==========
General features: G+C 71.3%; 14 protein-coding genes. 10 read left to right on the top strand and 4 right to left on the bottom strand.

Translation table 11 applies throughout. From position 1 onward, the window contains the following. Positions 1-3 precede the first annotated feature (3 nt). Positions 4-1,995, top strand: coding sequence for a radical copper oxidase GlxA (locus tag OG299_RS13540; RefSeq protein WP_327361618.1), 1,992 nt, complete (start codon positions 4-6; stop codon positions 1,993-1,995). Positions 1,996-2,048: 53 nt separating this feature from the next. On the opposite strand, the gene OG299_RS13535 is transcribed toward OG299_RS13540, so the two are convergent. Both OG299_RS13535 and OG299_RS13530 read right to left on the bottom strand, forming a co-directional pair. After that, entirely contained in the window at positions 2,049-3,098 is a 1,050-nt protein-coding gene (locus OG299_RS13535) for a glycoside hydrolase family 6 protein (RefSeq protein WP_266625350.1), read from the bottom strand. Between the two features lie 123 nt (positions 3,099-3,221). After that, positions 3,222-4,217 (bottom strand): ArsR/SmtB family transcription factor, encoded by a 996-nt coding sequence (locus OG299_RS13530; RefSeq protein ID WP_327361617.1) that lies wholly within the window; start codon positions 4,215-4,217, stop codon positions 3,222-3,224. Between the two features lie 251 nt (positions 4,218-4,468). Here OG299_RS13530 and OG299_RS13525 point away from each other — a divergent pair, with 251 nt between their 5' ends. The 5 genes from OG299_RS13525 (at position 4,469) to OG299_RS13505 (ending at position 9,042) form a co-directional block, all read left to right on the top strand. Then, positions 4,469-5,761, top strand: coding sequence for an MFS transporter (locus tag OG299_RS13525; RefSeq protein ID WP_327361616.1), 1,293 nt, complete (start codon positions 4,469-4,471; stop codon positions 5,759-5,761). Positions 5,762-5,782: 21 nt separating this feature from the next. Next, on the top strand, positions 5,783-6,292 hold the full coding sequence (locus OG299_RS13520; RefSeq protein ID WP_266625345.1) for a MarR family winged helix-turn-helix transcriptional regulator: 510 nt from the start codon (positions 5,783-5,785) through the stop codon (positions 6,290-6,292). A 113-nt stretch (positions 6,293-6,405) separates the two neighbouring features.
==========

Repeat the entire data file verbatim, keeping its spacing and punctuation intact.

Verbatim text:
General features: G+C 71.3%; 14 protein-coding genes. 10 read left to right on the top strand and 4 right to left on the bottom strand.

Translation table 11 applies throughout. From position 1 onward, the window contains the following. Positions 1-3 precede the first annotated feature (3 nt). Positions 4-1,995, top strand: coding sequence for a radical copper oxidase GlxA (locus tag OG299_RS13540; RefSeq protein WP_327361618.1), 1,992 nt, complete (start codon positions 4-6; stop codon positions 1,993-1,995). Positions 1,996-2,048: 53 nt separating this feature from the next. On the opposite strand, the gene OG299_RS13535 is transcribed toward OG299_RS13540, so the two are convergent. Both OG299_RS13535 and OG299_RS13530 read right to left on the bottom strand, forming a co-directional pair. After that, entirely contained in the window at positions 2,049-3,098 is a 1,050-nt protein-coding gene (locus OG299_RS13535) for a glycoside hydrolase family 6 protein (RefSeq protein WP_266625350.1), read from the bottom strand. Between the two features lie 123 nt (positions 3,099-3,221). After that, positions 3,222-4,217 (bottom strand): ArsR/SmtB family transcription factor, encoded by a 996-nt coding sequence (locus OG299_RS13530; RefSeq protein ID WP_327361617.1) that lies wholly within the window; start codon positions 4,215-4,217, stop codon positions 3,222-3,224. Between the two features lie 251 nt (positions 4,218-4,468). Here OG299_RS13530 and OG299_RS13525 point away from each other — a divergent pair, with 251 nt between their 5' ends. The 5 genes from OG299_RS13525 (at position 4,469) to OG299_RS13505 (ending at position 9,042) form a co-directional block, all read left to right on the top strand. Then, positions 4,469-5,761, top strand: coding sequence for an MFS transporter (locus tag OG299_RS13525; RefSeq protein ID WP_327361616.1), 1,293 nt, complete (start codon positions 4,469-4,471; stop codon positions 5,759-5,761). Positions 5,762-5,782: 21 nt separating this feature from the next. Next, on the top strand, positions 5,783-6,292 hold the full coding sequence (locus OG299_RS13520; RefSeq protein ID WP_266625345.1) for a MarR family winged helix-turn-helix transcriptional regulator: 510 nt from the start codon (positions 5,783-5,785) through the stop codon (positions 6,290-6,292). A 113-nt stretch (positions 6,293-6,405) separates the two neighbouring features.